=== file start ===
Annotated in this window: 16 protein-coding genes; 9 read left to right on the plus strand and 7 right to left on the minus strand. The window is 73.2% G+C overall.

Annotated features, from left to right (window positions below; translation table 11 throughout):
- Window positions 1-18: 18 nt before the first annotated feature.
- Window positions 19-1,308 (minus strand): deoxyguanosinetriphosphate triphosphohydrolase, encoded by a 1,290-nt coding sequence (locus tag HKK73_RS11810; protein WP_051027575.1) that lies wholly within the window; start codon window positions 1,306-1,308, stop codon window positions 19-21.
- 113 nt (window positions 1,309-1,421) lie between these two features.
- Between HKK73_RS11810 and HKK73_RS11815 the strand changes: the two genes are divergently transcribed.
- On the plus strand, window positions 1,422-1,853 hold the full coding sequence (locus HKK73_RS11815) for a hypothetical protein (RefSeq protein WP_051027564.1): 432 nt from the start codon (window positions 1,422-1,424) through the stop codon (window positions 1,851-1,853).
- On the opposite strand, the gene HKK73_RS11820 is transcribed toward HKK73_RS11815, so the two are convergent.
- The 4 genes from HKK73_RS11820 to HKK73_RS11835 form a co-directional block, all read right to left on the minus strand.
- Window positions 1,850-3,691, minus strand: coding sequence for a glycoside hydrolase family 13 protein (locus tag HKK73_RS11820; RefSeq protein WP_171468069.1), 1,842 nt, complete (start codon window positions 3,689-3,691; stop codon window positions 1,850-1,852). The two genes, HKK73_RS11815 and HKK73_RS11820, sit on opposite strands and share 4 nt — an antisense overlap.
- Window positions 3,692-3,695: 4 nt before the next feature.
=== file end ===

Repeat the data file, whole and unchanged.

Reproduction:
Annotated in this window: 16 protein-coding genes; 9 read left to right on the plus strand and 7 right to left on the minus strand. The window is 73.2% G+C overall.

Annotated features, from left to right (window positions below; translation table 11 throughout):
- Window positions 1-18: 18 nt before the first annotated feature.
- Window positions 19-1,308 (minus strand): deoxyguanosinetriphosphate triphosphohydrolase, encoded by a 1,290-nt coding sequence (locus tag HKK73_RS11810; protein WP_051027575.1) that lies wholly within the window; start codon window positions 1,306-1,308, stop codon window positions 19-21.
- 113 nt (window positions 1,309-1,421) lie between these two features.
- Between HKK73_RS11810 and HKK73_RS11815 the strand changes: the two genes are divergently transcribed.
- On the plus strand, window positions 1,422-1,853 hold the full coding sequence (locus HKK73_RS11815) for a hypothetical protein (RefSeq protein WP_051027564.1): 432 nt from the start codon (window positions 1,422-1,424) through the stop codon (window positions 1,851-1,853).
- On the opposite strand, the gene HKK73_RS11820 is transcribed toward HKK73_RS11815, so the two are convergent.
- The 4 genes from HKK73_RS11820 to HKK73_RS11835 form a co-directional block, all read right to left on the minus strand.
- Window positions 1,850-3,691, minus strand: coding sequence for a glycoside hydrolase family 13 protein (locus tag HKK73_RS11820; RefSeq protein WP_171468069.1), 1,842 nt, complete (start codon window positions 3,689-3,691; stop codon window positions 1,850-1,852). The two genes, HKK73_RS11815 and HKK73_RS11820, sit on opposite strands and share 4 nt — an antisense overlap.
- Window positions 3,692-3,695: 4 nt before the next feature.